For those that adopt inherent risk in their risk assessment process, there is general recognition that inherent and residual risk are connected in the following manner:
Inherent risk less the effect of controls equals residual risk.
This implies that residual risk will always be less than or equal to inherent risk. However, any general rule is there to be challenged. Can residual risk be higher than inherent risk? To assess this, we need to understand the way in which controls modify risk, leading to a residual risk position.
A common definition of controls is "A specific action taken with the objective of reducing either the likelihood of the risk occurring and / or the consequence if the risk were to occur". This implies that residual risk must be less than inherent risk. In contrast, ISO 31000 defines a control as "measure that is modifying risk" without the implication that it is always reducing risk.
Three types of control are commonly recognised:
- Preventive. Attempts to prevent the risk from occurring and therefore is aimed at reducing the likelihood.
- Detective. Attempts to identify the occurrence of risk and if it is prior to the risk occurring it reduces the likelihood and if after the risk has occurred, it is aimed at reducing the consequence.
- Remedial (Reactive / Corrective). Attempts to limit the damage from the risk having occurred and therefore is aimed at reducing the consequence.
Consider the following: You are hiring a car for a colleague and are considering whether to take out additional insurance to reduce the $3,000 excess to $500. When considering the cost / benefit of this you need to consider the extent to which "accident risk" is reduced against the cost of the insurance.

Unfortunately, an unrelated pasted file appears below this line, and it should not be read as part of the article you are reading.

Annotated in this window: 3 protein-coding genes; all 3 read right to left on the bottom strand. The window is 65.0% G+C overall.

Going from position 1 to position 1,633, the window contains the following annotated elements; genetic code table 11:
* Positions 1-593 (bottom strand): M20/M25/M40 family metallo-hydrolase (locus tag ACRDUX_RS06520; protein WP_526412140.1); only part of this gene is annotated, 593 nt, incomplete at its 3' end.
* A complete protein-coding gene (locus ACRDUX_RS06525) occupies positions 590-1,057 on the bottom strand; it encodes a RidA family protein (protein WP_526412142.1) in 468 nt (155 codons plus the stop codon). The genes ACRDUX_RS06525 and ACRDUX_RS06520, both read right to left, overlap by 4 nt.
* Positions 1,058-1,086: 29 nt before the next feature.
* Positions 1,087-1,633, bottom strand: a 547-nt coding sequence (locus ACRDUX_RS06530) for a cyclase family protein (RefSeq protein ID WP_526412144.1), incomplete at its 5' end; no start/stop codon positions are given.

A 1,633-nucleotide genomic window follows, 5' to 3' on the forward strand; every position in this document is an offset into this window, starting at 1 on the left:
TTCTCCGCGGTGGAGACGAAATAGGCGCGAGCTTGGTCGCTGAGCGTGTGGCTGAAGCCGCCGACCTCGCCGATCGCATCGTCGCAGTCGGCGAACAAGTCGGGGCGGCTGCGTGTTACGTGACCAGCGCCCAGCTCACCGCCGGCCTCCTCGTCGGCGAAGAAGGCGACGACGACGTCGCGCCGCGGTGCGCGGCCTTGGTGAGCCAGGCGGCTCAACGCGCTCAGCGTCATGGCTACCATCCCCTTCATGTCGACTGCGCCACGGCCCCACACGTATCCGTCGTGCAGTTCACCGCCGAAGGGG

This requires an assessment of the degree to which "accident risk" is reduced by the additional insurance.
If we assume the following:
If the insurance costs less than $25 we might consider it worthwhile.
As insurance is a remedial control, we have only reduced the consequence. However, is there an impact on likelihood that we have not considered. Consider how the hirer may drive the car when we do not take out the additional insurance, probably more like their own! This contrasts as to how they might drive the car if we take out the additional assurance - like a hire car! This change of behaviour by the driver on the basis that there is now a financial safety net if things go wrong, may lead to an increase in the likelihood.
If we now reassess our risk:
In this analysis, the increase in the likelihood from 1% to 9% more than offsets the reduction in consequence and the residual risk is now higher than inherent risk.
This example may be extreme in order to illustrate that it is possible for residual risk to be higher than inherent risk. However, the underlying question is simple - can certain remedial controls lead to a change in behaviour that leads to an increase in likelihood of risk events and ultimately an overall higher cost to the organisation?
To factor this into your risk management process consider these steps:
- Identify remedial controls that are designed to mitigate the consequence of human based risks, such as human error.
- Ensure that an evaluation of the effectiveness of the control recognises that likelihood may increase. You may ask the question - does this remedial control affect the behaviour of staff? This may affect your assessment of the overall effectiveness of the control and your assessment of the residual risk.
- When evaluating the value of a control (its risk mitigating effectiveness against its cost) ensure that this potential effect is considered to avoid over valuing a control.
Can you think of any such controls in practice? One that springs to mind is the dependency on rating agencies for credit assessment of counterparties. Does that reliance improve our understanding of credit risk or lead to blanket acceptance of counterparties above a certain rating, which ultimately may lead to additional losses should things go wrong. Sounds like the story of CDOs and the GFC!
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